'I absolutely am good enough and my appearance is no reflection of who I am'
This month saw singer and presenter Stacey Solomon launch her first ever collection with Primark for AW18. But this is no ordinary collection, with the 29-year-old insisting on the 38 piece range catering for all.
From her insisting on a non-airbrushed photoshoot to the sizes ranging from 4 to 24, Stacey's message is clear - body confidence.
Junior News Editor Jenny Proudfoot sat down with Stacey Solomon to talk body confidence and why in the words of Stacey, 'we should all be giving ourselves a bloody break'...
What message do you want to spread with this collection?
Inclusivity. That’s it, just inclusivity for everyone. When Primark and I were first in discussions, it was really important, to both of us, actually, that all of the sizes were available so that everyone was able to find pieces, and that the price mark stayed exactly the same so it’s still just as accessible. Happy and accessible – that’s what we’re aiming for!
Tell me about Stacey Solomon X Primark...
It's bright and comfortable, with loads of prints and fun colours. I feel like it’s a very friendly collection - not that you can personify clothes (I know they don’t have feelings), but the clothes do just feel friendly. Expect loads of bright colours: green, yellow, red and of course leopard print - but not your standard leopard print. There’s a green leopard print skirt and a red leopard print dress which are some of my favourite pieces. I’m also obsessed with the bright green puffer jacket - I love being warm and cosy, and it’s so bright and fun, and it’s got a big hood on it. Obsessed!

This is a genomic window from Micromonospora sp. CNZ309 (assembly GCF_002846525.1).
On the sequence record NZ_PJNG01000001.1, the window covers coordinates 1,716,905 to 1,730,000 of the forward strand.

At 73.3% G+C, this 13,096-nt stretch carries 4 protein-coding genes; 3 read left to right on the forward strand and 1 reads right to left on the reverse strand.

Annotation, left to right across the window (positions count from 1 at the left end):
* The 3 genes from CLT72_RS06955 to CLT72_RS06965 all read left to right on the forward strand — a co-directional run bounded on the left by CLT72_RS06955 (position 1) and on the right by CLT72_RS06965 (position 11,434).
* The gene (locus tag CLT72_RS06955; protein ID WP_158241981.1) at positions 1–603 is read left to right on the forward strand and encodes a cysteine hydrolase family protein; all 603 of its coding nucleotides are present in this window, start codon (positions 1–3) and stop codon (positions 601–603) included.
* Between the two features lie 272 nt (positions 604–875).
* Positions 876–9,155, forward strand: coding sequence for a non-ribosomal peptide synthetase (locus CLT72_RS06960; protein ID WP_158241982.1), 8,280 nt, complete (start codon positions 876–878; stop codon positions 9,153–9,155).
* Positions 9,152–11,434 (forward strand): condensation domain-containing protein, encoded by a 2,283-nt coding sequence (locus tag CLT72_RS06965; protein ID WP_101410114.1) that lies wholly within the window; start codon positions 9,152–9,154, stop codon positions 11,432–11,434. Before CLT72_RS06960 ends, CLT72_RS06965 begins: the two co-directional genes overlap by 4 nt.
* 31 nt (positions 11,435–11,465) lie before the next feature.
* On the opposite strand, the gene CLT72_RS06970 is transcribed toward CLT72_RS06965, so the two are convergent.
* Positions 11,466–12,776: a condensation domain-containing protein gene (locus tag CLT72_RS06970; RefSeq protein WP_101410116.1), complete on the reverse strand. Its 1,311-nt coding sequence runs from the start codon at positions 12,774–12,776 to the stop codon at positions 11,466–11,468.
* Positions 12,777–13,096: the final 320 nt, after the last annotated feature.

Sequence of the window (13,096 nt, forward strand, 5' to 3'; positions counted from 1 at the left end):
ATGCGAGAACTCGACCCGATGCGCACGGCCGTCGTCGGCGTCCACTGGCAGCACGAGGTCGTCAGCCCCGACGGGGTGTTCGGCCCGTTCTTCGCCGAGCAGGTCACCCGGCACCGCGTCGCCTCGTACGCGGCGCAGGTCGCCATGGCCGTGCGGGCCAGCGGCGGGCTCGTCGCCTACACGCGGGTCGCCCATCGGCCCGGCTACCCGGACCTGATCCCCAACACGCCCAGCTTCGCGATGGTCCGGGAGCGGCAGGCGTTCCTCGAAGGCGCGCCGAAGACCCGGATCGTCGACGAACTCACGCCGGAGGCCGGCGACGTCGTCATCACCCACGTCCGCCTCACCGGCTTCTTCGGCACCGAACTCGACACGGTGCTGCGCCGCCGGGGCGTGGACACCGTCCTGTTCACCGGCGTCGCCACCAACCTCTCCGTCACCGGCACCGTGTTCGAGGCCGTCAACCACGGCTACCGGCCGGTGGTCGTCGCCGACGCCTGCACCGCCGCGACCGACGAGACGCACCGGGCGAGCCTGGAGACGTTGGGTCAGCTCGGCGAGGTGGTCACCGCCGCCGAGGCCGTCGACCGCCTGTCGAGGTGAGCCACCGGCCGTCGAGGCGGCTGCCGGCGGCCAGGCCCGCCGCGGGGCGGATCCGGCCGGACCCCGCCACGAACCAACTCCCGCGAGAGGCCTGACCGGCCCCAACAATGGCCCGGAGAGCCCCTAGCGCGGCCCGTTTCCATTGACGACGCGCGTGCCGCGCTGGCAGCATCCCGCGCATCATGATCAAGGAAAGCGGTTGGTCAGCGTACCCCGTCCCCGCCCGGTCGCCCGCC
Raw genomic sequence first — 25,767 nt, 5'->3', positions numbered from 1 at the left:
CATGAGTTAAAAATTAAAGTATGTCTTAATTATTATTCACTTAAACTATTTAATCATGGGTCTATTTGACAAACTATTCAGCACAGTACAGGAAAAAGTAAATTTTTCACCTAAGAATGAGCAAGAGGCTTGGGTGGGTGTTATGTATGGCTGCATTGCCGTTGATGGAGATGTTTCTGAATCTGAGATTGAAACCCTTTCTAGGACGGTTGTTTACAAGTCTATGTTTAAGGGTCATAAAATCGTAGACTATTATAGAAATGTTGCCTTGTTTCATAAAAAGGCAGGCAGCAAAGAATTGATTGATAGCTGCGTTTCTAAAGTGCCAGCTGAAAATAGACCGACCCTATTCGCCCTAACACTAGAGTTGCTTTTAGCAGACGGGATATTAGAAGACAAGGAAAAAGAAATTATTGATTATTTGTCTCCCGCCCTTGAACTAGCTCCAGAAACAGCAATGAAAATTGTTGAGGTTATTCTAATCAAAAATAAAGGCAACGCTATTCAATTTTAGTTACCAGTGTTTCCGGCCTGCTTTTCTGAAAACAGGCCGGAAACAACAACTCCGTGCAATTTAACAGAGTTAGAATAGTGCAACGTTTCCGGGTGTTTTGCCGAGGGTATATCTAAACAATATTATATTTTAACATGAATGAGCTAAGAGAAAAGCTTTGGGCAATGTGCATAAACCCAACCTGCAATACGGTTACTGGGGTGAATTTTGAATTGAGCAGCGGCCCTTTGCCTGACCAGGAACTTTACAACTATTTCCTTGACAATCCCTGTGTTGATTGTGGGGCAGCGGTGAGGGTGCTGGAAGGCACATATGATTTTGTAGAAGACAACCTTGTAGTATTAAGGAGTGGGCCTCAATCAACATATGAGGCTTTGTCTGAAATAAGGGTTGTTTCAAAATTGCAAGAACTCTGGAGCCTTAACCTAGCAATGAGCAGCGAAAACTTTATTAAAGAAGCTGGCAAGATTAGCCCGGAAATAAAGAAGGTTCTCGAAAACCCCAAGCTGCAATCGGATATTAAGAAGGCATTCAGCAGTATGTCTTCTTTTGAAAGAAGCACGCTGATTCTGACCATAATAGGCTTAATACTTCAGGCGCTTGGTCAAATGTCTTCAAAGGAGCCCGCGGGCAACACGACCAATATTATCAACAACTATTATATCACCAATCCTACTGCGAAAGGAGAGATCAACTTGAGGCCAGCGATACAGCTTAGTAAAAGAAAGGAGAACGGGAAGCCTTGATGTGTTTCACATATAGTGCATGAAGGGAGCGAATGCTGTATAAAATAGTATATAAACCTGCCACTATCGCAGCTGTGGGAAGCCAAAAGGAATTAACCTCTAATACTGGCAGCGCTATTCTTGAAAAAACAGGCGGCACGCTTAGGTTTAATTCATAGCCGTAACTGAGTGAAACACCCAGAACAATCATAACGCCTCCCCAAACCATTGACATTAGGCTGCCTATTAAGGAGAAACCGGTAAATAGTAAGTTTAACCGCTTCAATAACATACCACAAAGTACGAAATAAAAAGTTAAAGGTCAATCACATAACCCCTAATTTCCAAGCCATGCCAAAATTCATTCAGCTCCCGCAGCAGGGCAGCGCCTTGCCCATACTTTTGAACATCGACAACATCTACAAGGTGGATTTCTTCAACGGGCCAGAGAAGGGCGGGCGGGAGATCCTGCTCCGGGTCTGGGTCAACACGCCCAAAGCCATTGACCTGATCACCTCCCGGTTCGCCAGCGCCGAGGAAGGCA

Let's talk body positivity...
Body positivity is something that is really important to me, and will always be a part of anything that I do. I worked for a long time with the NSPCC and Childline, and I know the effect that having negative and really low self-esteem has on young people, and then adults. So, I really want to be a part of the movement to stop people feeling that way towards themselves and to try and encourage people to really love who they are, no matter what they look like.
Why did you insist on a non airbrushed photoshoot for the campaign?
I always say I don’t want retouching. Until a couple of years ago I didn’t know that you had to request for photos not to be airbrushed, otherwise the creative just gets taken over and they just automatically re-touch everything. So, for a long time I was like, ‘Wow, everything looks so great and smooth, and not what it looked like when we were shooting the pictures’, and then I realised that in post-production most people say, ‘Oh, well can we slim this down?’ or ‘Can we smooth this out?’ or ‘Can we get rid of this?’ I said no retouching from the get-go with Primark, and they didn’t even bat an eyelid. I just didn’t want to send out the message that I don’t feel good enough without retouching because I actually think that I look great without airbrushing.
Have you always been so body confident?
I’ve always been very confident. My sister used to call me ‘Shallow Hal’ because I would just walk around like 'Oh my God, I look so great right now!' And I could have, like, ketchup on my face and greasy hair, but I just feel really good. Of course I 100% have days where I feel a bit insecure and I think, ‘Do I look right?’, ‘Am I good enough?’, ‘Will I fit in?’, but most of the time I can completely turn that off because I absolutely am good enough and my appearance is no reflection of who I am. It goes so much deeper than that in my opinion, and I would rather work really hard on my inner self than anything else because I think that’s something that is reflective of beauty.